The International Mouse Phenotyping Consortium (IMPC) is a collaboration between world-leading research institutions that specialise in mouse genetics to identify the function of every protein-coding gene in the mouse genome. In recent years, many projects have aimed to sequence the entire genome of numerous species, such as the Human Genome Project, but for many of these projects, the function of these genes remains unknown. The IMPC aims to complete an open-access database that describes what each gene does and how it can affect a mouse physically when it doesn’t work properly.
All organisms have two versions of each gene called alleles. Genes control the production of proteins within organisms, which are vital for cell structure and function. Mutations can cause genes to stop working, which changes the function of the protein or the amount produced. These changes can disrupt development and cause physical and chemical abnormalities.
To find the function of each gene, the IMPC genetically alters mice by turning off one or both alleles for each protein-coding gene, creating a knockout mouse line. The IMPC then conducts a series of tests to find what effect the alteration has had, such as testing grip strength, body weight, blood content, behaviour, sleeping and eating patterns, sight, hearing and much more. The IMPC then analyses the test data for significance and uploads findings into the open-access database. The knockout mouse lines are deposited in publicly funded repositories so researchers can obtain mouse lines for their studies.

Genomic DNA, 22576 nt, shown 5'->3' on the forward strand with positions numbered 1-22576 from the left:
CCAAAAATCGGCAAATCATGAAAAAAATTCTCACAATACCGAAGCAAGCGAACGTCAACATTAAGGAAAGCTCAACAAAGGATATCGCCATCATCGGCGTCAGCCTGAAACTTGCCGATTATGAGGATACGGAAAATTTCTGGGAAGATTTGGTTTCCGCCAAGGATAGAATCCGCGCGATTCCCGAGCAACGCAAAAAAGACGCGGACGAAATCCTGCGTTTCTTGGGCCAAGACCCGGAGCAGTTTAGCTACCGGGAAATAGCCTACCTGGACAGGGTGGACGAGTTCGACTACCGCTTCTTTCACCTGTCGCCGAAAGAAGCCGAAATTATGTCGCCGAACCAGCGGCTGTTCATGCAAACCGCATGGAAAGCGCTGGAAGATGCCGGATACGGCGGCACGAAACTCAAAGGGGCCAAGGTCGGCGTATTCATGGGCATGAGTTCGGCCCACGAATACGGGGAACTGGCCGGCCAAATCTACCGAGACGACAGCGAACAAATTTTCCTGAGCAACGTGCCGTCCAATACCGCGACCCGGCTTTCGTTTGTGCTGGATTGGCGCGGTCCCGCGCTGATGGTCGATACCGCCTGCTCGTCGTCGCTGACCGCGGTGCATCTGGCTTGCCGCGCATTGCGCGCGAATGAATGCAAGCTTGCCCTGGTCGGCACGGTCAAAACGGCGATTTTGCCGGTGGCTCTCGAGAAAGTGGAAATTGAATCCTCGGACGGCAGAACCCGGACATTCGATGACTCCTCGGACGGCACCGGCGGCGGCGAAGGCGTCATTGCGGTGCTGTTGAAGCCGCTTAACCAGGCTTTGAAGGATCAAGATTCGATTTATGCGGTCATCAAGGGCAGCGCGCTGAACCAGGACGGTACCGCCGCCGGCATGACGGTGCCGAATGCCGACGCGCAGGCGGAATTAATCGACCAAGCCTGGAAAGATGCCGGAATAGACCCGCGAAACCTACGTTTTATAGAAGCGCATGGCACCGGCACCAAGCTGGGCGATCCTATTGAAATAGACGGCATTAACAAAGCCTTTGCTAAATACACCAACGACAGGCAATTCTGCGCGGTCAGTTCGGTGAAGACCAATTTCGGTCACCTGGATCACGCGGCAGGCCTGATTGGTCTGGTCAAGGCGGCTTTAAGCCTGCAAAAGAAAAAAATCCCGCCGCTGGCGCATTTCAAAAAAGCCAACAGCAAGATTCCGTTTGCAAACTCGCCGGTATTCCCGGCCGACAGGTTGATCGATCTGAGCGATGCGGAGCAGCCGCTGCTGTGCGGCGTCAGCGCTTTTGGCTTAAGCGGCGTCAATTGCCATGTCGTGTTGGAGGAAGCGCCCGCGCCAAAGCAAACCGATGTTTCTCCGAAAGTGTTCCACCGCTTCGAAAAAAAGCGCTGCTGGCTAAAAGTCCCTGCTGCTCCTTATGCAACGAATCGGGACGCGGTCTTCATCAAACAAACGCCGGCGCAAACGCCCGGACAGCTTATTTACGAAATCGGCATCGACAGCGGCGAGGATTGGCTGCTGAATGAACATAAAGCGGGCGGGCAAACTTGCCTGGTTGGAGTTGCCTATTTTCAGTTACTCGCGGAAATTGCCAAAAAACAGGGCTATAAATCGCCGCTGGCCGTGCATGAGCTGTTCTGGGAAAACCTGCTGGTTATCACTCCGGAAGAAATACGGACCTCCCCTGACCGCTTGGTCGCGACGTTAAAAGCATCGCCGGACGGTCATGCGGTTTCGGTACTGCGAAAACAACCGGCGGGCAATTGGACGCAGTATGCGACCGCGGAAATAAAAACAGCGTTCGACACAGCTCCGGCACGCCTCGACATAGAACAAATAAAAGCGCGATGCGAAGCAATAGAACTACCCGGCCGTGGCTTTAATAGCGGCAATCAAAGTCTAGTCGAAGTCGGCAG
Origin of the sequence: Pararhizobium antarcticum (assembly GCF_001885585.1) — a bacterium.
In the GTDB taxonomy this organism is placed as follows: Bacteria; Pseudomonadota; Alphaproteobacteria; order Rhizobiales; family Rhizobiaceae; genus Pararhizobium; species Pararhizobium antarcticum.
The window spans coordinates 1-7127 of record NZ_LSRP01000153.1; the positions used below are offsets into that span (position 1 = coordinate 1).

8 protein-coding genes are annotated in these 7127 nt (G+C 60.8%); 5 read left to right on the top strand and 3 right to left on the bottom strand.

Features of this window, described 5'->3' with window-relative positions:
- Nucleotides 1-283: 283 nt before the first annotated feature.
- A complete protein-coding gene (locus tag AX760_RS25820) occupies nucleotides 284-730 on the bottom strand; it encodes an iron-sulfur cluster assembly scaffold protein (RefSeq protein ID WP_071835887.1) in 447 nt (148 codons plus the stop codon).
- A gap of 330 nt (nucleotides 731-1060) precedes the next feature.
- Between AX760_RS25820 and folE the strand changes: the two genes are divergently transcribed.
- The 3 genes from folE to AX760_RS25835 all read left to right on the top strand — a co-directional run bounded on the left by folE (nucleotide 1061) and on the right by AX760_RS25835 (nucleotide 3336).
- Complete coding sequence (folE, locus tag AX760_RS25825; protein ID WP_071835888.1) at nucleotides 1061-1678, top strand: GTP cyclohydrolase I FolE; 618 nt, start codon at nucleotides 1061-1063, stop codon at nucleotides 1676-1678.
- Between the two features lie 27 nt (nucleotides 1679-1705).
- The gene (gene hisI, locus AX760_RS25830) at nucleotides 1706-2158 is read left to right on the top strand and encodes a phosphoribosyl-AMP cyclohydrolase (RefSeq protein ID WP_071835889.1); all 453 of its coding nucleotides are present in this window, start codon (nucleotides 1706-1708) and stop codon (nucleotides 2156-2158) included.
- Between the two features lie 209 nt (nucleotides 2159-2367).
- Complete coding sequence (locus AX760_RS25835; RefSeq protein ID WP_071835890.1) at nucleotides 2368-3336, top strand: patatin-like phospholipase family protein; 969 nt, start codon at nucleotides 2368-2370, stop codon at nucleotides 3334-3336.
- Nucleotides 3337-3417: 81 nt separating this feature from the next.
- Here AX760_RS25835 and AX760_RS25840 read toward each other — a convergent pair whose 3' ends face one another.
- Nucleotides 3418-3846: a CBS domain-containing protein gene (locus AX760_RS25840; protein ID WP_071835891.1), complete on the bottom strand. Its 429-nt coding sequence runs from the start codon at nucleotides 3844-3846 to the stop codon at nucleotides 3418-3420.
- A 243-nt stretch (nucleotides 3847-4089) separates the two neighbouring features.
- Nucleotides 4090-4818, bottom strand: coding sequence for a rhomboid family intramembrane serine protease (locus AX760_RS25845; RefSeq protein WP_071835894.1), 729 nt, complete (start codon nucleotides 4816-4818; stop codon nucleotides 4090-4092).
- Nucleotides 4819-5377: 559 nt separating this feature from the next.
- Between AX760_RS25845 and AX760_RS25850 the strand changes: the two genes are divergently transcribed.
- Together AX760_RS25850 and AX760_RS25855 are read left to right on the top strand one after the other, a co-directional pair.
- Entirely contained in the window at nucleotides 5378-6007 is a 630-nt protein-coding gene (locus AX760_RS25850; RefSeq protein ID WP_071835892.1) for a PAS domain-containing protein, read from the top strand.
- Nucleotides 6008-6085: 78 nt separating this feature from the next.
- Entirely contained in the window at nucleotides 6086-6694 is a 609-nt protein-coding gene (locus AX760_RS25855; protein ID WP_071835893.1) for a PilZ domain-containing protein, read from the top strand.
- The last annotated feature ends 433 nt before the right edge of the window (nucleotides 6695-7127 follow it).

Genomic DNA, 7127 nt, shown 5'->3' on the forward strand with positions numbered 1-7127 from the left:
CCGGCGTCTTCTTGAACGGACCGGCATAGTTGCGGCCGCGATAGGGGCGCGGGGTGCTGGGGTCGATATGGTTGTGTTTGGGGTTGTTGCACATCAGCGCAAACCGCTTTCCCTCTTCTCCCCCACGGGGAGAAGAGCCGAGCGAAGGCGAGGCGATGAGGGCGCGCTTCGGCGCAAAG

How Does Mouse Genetics Apply to Humans?
We share 97% of our DNA with mice, as well as being biologically and behaviourally very similar to humans. They are also very well understood, convenient, and reproduce quickly so that we can observe and study the genetics of several generations. This makes mice a reliable model for human disease and researchers have used them to study cancer and inherited diseases such as diabetes, heart disease, Parkinson’s and Alzheimer’s for decades.
Queen Mary University of London (QMUL) takes IMPC data and analyses it to find associations to human disease. One method used is the study of ‘orthologs.’ These are genes in different species that share an ancestor gene and are therefore more likely to have a similar function. Another method is through data analysis – comparisons are made between the physical changes seen in the mouse after a gene has been turned off to the disease characteristics listed in human rare disease databases, such as OMIM and Orphanet, to see if there are any significant similarities. Through this, genetic mutations in mice can be related to disease in humans.
In 2017, experts from the IMPC and QMUL analysed 3,328 genes in the database and identified models for 360 diseases, including possibly the first models for type C Bernard-Soulier, Bardet-Biedl-5 and Gordon Holmes syndromes.